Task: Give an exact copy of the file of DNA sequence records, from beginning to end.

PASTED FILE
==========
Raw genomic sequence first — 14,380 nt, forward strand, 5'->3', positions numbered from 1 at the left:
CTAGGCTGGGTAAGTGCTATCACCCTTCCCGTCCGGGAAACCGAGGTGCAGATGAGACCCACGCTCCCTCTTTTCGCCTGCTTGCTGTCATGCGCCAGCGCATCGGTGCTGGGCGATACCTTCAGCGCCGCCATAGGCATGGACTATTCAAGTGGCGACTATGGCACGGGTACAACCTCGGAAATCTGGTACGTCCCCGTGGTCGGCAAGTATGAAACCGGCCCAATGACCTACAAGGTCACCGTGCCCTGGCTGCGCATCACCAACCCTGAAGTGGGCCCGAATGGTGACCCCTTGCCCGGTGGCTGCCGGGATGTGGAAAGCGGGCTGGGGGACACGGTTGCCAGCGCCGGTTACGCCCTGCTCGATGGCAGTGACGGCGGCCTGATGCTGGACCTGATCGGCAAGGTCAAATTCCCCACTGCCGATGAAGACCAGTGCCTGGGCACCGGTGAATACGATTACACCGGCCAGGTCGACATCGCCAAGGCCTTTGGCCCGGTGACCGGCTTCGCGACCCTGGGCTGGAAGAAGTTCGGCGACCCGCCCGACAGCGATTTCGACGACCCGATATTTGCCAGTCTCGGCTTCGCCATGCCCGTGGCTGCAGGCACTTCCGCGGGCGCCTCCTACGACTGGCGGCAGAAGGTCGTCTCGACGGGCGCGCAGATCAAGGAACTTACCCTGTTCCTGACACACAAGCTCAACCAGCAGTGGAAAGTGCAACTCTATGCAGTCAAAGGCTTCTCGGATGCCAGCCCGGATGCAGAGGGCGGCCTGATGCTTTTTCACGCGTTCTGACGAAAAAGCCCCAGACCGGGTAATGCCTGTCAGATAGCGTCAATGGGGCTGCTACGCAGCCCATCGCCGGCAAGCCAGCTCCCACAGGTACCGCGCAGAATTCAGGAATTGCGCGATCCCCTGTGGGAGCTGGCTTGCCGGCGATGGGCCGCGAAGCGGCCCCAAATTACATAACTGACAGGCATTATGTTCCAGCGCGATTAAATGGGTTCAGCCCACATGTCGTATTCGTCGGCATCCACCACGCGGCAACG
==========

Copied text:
Raw genomic sequence first — 14,380 nt, forward strand, 5'->3', positions numbered from 1 at the left:
CTAGGCTGGGTAAGTGCTATCACCCTTCCCGTCCGGGAAACCGAGGTGCAGATGAGACCCACGCTCCCTCTTTTCGCCTGCTTGCTGTCATGCGCCAGCGCATCGGTGCTGGGCGATACCTTCAGCGCCGCCATAGGCATGGACTATTCAAGTGGCGACTATGGCACGGGTACAACCTCGGAAATCTGGTACGTCCCCGTGGTCGGCAAGTATGAAACCGGCCCAATGACCTACAAGGTCACCGTGCCCTGGCTGCGCATCACCAACCCTGAAGTGGGCCCGAATGGTGACCCCTTGCCCGGTGGCTGCCGGGATGTGGAAAGCGGGCTGGGGGACACGGTTGCCAGCGCCGGTTACGCCCTGCTCGATGGCAGTGACGGCGGCCTGATGCTGGACCTGATCGGCAAGGTCAAATTCCCCACTGCCGATGAAGACCAGTGCCTGGGCACCGGTGAATACGATTACACCGGCCAGGTCGACATCGCCAAGGCCTTTGGCCCGGTGACCGGCTTCGCGACCCTGGGCTGGAAGAAGTTCGGCGACCCGCCCGACAGCGATTTCGACGACCCGATATTTGCCAGTCTCGGCTTCGCCATGCCCGTGGCTGCAGGCACTTCCGCGGGCGCCTCCTACGACTGGCGGCAGAAGGTCGTCTCGACGGGCGCGCAGATCAAGGAACTTACCCTGTTCCTGACACACAAGCTCAACCAGCAGTGGAAAGTGCAACTCTATGCAGTCAAAGGCTTCTCGGATGCCAGCCCGGATGCAGAGGGCGGCCTGATGCTTTTTCACGCGTTCTGACGAAAAAGCCCCAGACCGGGTAATGCCTGTCAGATAGCGTCAATGGGGCTGCTACGCAGCCCATCGCCGGCAAGCCAGCTCCCACAGGTACCGCGCAGAATTCAGGAATTGCGCGATCCCCTGTGGGAGCTGGCTTGCCGGCGATGGGCCGCGAAGCGGCCCCAAATTACATAACTGACAGGCATTATGTTCCAGCGCGATTAAATGGGTTCAGCCCACATGTCGTATTCGTCGGCATCCACCACGCGGCAACG